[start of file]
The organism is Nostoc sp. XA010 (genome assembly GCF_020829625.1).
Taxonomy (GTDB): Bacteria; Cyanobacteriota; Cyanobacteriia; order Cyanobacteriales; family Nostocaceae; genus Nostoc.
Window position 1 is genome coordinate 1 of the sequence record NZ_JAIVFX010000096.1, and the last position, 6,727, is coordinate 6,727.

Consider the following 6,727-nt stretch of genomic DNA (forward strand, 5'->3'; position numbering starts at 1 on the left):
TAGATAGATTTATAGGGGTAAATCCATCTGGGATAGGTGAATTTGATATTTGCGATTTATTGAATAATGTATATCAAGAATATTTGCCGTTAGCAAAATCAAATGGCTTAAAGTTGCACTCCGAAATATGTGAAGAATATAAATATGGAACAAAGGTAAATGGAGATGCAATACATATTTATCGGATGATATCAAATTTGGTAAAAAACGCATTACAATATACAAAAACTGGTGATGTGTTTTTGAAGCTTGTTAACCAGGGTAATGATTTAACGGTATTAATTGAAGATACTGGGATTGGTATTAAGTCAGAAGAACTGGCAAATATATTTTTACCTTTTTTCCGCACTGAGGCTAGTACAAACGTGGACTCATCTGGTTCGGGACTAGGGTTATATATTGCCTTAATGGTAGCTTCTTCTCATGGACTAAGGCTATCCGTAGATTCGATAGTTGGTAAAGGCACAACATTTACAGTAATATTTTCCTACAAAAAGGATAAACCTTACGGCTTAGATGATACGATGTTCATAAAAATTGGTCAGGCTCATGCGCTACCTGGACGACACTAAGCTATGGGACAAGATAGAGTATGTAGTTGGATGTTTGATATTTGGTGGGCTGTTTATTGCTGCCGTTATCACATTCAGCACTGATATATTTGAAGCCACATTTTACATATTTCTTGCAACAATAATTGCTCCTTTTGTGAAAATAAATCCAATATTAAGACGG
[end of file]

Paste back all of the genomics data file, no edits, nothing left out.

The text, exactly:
The organism is Nostoc sp. XA010 (genome assembly GCF_020829625.1).
Taxonomy (GTDB): Bacteria; Cyanobacteriota; Cyanobacteriia; order Cyanobacteriales; family Nostocaceae; genus Nostoc.
Window position 1 is genome coordinate 1 of the sequence record NZ_JAIVFX010000096.1, and the last position, 6,727, is coordinate 6,727.

Consider the following 6,727-nt stretch of genomic DNA (forward strand, 5'->3'; position numbering starts at 1 on the left):
TAGATAGATTTATAGGGGTAAATCCATCTGGGATAGGTGAATTTGATATTTGCGATTTATTGAATAATGTATATCAAGAATATTTGCCGTTAGCAAAATCAAATGGCTTAAAGTTGCACTCCGAAATATGTGAAGAATATAAATATGGAACAAAGGTAAATGGAGATGCAATACATATTTATCGGATGATATCAAATTTGGTAAAAAACGCATTACAATATACAAAAACTGGTGATGTGTTTTTGAAGCTTGTTAACCAGGGTAATGATTTAACGGTATTAATTGAAGATACTGGGATTGGTATTAAGTCAGAAGAACTGGCAAATATATTTTTACCTTTTTTCCGCACTGAGGCTAGTACAAACGTGGACTCATCTGGTTCGGGACTAGGGTTATATATTGCCTTAATGGTAGCTTCTTCTCATGGACTAAGGCTATCCGTAGATTCGATAGTTGGTAAAGGCACAACATTTACAGTAATATTTTCCTACAAAAAGGATAAACCTTACGGCTTAGATGATACGATGTTCATAAAAATTGGTCAGGCTCATGCGCTACCTGGACGACACTAAGCTATGGGACAAGATAGAGTATGTAGTTGGATGTTTGATATTTGGTGGGCTGTTTATTGCTGCCGTTATCACATTCAGCACTGATATATTTGAAGCCACATTTTACATATTTCTTGCAACAATAATTGCTCCTTTTGTGAAAATAAATCCAATATTAAGACGG